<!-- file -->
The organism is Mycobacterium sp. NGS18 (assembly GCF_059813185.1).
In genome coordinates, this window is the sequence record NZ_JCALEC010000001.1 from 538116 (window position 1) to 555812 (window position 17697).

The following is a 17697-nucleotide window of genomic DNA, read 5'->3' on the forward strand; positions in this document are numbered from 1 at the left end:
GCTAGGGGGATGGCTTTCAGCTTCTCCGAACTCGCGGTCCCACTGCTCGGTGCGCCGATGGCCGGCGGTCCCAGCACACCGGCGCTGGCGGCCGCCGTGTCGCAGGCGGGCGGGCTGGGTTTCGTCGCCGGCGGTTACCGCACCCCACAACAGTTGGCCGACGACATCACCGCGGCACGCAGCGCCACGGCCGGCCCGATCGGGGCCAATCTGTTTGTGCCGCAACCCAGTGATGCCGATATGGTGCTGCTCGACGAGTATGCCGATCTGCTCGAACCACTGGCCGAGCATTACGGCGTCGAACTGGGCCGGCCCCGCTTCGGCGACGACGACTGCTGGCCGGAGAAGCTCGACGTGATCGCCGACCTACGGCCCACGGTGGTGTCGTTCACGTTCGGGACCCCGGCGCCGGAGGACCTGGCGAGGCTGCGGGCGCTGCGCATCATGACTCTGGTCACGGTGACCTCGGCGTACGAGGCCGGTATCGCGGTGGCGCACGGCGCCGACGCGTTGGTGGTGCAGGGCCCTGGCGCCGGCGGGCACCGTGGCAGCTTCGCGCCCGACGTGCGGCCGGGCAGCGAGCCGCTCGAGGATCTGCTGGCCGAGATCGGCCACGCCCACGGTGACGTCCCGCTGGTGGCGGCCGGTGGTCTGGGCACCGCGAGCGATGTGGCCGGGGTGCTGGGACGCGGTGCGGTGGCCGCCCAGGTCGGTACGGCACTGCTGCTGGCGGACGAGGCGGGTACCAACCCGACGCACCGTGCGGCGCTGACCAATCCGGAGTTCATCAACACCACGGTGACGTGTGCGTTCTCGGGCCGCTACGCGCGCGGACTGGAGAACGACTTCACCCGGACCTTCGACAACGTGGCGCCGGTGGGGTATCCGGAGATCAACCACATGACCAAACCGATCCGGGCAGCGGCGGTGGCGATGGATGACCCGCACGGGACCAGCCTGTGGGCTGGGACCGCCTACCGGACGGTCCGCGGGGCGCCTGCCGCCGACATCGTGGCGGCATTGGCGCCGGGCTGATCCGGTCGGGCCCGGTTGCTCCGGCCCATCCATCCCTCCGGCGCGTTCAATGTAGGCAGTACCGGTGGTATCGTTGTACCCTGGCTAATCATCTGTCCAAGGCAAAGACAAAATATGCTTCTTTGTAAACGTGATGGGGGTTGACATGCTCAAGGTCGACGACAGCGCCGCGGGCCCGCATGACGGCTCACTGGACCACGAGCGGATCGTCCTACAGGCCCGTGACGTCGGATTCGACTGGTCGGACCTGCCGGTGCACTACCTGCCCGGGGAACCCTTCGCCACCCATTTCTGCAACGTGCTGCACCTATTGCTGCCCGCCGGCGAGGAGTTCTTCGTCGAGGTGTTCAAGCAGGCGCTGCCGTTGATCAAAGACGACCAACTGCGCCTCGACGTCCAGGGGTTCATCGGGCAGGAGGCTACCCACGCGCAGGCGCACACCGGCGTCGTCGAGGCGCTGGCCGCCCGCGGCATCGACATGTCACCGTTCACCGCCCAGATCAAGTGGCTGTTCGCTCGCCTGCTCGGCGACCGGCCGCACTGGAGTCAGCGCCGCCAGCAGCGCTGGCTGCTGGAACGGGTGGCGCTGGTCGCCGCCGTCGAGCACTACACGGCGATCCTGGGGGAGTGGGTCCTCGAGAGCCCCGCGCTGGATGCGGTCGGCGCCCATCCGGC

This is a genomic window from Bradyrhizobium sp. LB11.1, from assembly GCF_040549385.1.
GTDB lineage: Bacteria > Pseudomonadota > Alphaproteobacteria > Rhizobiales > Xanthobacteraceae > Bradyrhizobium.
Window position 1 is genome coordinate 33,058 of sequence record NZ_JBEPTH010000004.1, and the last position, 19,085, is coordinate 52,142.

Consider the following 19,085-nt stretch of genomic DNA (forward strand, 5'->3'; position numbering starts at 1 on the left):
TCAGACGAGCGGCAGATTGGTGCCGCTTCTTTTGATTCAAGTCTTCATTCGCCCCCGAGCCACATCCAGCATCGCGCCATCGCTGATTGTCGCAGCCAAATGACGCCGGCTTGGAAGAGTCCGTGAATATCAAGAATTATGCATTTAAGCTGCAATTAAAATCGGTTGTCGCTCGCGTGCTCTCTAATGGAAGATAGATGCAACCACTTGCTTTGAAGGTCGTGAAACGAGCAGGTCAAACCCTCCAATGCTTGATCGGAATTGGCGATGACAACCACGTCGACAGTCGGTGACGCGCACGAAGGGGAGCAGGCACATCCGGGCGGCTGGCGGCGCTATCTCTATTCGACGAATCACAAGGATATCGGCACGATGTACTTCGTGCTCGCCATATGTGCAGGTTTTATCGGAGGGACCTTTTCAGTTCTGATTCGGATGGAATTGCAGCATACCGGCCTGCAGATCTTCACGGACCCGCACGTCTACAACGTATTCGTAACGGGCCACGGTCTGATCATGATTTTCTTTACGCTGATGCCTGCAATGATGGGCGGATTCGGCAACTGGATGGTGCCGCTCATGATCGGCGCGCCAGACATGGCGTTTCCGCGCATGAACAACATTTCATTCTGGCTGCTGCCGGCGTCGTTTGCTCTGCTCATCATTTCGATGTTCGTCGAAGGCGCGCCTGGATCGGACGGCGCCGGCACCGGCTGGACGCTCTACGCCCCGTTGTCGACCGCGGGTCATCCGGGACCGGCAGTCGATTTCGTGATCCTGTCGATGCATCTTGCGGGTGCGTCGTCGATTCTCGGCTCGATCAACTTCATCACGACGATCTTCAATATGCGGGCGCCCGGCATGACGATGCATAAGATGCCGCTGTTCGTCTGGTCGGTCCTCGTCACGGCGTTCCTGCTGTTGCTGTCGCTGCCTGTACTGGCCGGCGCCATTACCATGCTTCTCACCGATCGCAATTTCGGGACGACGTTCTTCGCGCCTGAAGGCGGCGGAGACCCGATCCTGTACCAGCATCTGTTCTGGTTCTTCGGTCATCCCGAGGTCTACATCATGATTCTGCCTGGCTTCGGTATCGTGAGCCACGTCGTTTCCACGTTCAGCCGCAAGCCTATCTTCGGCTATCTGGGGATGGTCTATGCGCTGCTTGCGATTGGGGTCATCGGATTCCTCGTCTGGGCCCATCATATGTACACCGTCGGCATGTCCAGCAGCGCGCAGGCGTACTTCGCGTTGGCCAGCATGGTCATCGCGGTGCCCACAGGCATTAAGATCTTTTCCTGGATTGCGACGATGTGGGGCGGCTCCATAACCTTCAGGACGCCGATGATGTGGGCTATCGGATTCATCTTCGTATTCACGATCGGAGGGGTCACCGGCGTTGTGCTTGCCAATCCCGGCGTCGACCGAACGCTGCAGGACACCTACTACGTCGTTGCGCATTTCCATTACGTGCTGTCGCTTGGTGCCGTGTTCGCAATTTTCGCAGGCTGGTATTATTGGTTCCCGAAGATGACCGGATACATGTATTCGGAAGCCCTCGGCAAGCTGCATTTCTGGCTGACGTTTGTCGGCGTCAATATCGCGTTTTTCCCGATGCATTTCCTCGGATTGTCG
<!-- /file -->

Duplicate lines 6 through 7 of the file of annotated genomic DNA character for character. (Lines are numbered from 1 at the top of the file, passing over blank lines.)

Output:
GTDB lineage: Bacteria > Pseudomonadota > Alphaproteobacteria > Rhizobiales > Xanthobacteraceae > Bradyrhizobium.
Window position 1 is genome coordinate 33,058 of sequence record NZ_JBEPTH010000004.1, and the last position, 19,085, is coordinate 52,142.